Nine years after 43 students from a rural teacher’s college in Mexico disappeared, their parents find themselves in an uphill battle.

“It’s complicated. You’re looking for your son, and the government denies you justice,” Antonio Tizapa, the father of one of the missing students, said in an interview. “If they don’t want us to keep protesting in the streets, tell us where our children are.”

In July, a panel of independent investigators presented evidence in its sixth and last report about the 43 missing students. According to the multiyear investigation, Mexican security forces at the local, state and federal levels at the time “all collaborated to make them disappear.” 

Image: Antonio Tizapa
Antonio Tizapa at City University of New York in Manhattan in 2015.Claudia Torrens / AP file

Meanwhile, the remains of only three students have been formally identified in the last nine years.

On Sept. 26, 2014, Tizapa’s 20-year-old son, Jorge Antonio, traveled with dozens of classmates from Ayotzinapa Rural Teachers’ College to the city of Iguala in the southwestern state of Guerrero. 

The students commandeered buses in Iguala, as they had done other times, to travel roughly 120 miles to Mexico City. They planned to march on the 46th anniversary of the Tlatelolco Massacre to honor hundreds of students whom Mexican police and military officials murdered on Oct. 2, 1968. The students were taken away by local authorities and then disappeared. Their disappearances made international headlines.

The government of President Enrique Peña Nieto at the time initially tried to close the case. It said that local authorities in collusion with a drug cartel arrested the students after they left the bus station and that, according to the testimony of multiple drug traffickers, they had been handed over to Guerreros Unidos, a cartel that murdered them and incinerated their bodies at the Cocula garbage dump.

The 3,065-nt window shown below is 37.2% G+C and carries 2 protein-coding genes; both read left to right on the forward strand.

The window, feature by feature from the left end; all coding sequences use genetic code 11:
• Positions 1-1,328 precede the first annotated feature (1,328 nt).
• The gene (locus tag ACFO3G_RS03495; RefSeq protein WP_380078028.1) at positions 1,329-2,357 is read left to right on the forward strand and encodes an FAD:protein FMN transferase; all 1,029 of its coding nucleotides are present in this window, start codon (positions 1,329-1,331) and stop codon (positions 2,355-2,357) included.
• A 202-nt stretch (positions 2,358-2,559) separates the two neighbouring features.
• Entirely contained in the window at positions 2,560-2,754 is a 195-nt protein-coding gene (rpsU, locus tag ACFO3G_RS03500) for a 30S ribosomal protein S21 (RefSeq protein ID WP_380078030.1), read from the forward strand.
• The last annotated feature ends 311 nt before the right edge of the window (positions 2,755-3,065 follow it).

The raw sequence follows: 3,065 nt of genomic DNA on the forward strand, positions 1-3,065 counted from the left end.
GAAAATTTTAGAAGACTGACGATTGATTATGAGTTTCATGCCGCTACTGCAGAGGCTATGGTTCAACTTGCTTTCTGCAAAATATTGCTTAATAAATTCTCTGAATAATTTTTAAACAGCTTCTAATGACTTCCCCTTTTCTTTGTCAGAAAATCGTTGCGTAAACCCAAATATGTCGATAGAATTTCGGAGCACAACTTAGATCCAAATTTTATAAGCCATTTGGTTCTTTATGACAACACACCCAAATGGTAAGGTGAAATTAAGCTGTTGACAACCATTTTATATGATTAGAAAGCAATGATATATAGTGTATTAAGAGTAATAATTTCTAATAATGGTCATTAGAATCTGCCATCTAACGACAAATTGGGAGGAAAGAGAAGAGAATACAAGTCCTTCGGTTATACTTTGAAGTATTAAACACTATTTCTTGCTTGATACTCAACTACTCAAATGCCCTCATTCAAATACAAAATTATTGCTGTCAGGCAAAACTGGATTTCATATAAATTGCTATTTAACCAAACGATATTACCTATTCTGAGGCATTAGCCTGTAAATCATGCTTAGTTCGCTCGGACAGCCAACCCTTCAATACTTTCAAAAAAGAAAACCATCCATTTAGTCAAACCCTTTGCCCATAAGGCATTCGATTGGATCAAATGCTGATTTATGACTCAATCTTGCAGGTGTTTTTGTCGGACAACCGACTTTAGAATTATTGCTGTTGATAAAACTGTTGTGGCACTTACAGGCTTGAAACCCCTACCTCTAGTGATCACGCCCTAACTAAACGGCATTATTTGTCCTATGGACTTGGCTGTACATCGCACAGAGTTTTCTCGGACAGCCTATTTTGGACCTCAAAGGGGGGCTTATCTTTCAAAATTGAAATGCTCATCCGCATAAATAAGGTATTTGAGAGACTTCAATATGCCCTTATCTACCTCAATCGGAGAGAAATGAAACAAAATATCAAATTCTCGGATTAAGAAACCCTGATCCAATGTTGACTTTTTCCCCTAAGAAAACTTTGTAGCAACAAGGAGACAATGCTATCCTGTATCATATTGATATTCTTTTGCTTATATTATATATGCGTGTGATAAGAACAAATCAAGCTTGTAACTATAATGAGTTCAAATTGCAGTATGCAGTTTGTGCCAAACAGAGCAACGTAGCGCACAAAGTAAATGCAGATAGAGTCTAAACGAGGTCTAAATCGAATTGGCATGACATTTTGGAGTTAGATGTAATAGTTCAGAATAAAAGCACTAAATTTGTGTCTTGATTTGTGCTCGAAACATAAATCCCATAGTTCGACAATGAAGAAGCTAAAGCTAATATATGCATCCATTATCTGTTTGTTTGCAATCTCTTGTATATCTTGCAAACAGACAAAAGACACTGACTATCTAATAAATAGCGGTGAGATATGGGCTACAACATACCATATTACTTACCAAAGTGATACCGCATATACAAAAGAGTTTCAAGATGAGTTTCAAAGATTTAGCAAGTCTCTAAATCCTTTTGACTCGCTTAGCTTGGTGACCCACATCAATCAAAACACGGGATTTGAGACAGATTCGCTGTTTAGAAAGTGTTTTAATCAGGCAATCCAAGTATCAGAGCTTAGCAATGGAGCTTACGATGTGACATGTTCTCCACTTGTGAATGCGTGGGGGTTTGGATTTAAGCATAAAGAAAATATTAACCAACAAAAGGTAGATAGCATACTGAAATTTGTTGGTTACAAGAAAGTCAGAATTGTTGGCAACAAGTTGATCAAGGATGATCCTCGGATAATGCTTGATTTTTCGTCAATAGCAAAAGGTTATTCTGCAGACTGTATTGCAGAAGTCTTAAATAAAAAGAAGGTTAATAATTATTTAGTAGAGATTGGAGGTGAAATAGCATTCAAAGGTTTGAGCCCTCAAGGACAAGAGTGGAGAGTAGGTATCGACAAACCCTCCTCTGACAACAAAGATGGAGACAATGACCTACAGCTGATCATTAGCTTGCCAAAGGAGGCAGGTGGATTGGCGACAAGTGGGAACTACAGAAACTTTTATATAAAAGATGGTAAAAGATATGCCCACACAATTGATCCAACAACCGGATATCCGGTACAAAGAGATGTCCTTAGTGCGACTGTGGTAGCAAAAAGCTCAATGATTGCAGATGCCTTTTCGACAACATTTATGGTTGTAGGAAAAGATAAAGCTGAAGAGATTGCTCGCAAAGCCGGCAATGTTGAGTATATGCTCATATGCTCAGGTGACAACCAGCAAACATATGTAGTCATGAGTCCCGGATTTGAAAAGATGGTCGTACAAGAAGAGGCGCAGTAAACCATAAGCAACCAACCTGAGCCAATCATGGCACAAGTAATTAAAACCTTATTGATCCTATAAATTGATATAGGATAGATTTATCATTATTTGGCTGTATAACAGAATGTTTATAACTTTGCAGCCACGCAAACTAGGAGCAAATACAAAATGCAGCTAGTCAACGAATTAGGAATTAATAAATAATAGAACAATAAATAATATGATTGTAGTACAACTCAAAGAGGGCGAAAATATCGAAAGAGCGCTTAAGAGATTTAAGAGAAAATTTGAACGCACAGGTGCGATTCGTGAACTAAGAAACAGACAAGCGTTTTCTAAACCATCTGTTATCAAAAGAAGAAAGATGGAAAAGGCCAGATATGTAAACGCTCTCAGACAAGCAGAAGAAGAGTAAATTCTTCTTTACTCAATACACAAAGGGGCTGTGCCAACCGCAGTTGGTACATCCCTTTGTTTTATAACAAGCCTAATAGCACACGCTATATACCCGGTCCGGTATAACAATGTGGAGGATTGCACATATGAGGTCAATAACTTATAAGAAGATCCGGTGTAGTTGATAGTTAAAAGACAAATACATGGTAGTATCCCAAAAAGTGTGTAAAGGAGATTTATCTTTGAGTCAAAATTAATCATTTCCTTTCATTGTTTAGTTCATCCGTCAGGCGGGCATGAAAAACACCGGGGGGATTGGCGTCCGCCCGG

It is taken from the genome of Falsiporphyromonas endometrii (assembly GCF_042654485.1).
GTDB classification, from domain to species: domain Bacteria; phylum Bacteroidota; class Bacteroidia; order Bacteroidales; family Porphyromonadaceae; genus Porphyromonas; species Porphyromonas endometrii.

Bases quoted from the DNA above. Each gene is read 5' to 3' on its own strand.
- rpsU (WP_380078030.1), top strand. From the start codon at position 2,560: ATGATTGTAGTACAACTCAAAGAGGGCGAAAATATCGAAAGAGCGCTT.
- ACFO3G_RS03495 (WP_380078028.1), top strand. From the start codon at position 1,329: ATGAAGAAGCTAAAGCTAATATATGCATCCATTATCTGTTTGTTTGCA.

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But the investigative body of the Inter-American Commission on Human Rights helped reopen the case by exposing how authorities tortured suspects to get their testimony.

“This allowed us to continue fighting for justice,” Tizapa said.

Last year, “we were given a video that showed what really happened at the Cocula garbage dump,” he said.

Tizapa referred to new evidence presented last year by the investigative body, the Interdisciplinary Group of Independent Experts, which said the Mexican government at the time intentionally falsified information and withheld leads. Among the evidence were drone photos and video that may have showed Mexican marines staging the area where the students had been reported killed

The panel’s final report in July said local, state and federal security forces did know about the students’ abductions and were complicit in their disappearances.

Looking back at one of Mexico’s most notorious human rights cases, a member of the panel asked at the July news conference: “How was it possible for it to happen in a small city with two battalions of about 600 men?”